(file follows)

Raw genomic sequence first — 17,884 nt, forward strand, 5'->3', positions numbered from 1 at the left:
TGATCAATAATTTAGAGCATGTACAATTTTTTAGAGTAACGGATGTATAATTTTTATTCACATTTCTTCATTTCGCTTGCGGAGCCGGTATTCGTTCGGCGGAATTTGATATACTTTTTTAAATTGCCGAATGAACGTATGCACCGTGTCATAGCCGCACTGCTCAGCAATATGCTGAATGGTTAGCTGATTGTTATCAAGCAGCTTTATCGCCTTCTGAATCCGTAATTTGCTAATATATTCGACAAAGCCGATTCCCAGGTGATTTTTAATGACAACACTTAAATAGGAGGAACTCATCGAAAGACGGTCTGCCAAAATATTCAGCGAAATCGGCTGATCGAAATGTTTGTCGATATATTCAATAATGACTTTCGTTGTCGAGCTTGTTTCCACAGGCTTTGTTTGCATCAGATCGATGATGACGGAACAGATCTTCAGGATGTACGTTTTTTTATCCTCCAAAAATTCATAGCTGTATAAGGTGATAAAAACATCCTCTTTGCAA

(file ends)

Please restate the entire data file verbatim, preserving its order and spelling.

Raw genomic sequence first — 17,884 nt, forward strand, 5'->3', positions numbered from 1 at the left:
TGATCAATAATTTAGAGCATGTACAATTTTTTAGAGTAACGGATGTATAATTTTTATTCACATTTCTTCATTTCGCTTGCGGAGCCGGTATTCGTTCGGCGGAATTTGATATACTTTTTTAAATTGCCGAATGAACGTATGCACCGTGTCATAGCCGCACTGCTCAGCAATATGCTGAATGGTTAGCTGATTGTTATCAAGCAGCTTTATCGCCTTCTGAATCCGTAATTTGCTAATATATTCGACAAAGCCGATTCCCAGGTGATTTTTAATGACAACACTTAAATAGGAGGAACTCATCGAAAGACGGTCTGCCAAAATATTCAGCGAAATCGGCTGATCGAAATGTTTGTCGATATATTCAATAATGACTTTCGTTGTCGAGCTTGTTTCCACAGGCTTTGTTTGCATCAGATCGATGATGACGGAACAGATCTTCAGGATGTACGTTTTTTTATCCTCCAAAAATTCATAGCTGTATAAGGTGATAAAAACATCCTCTTTGCAA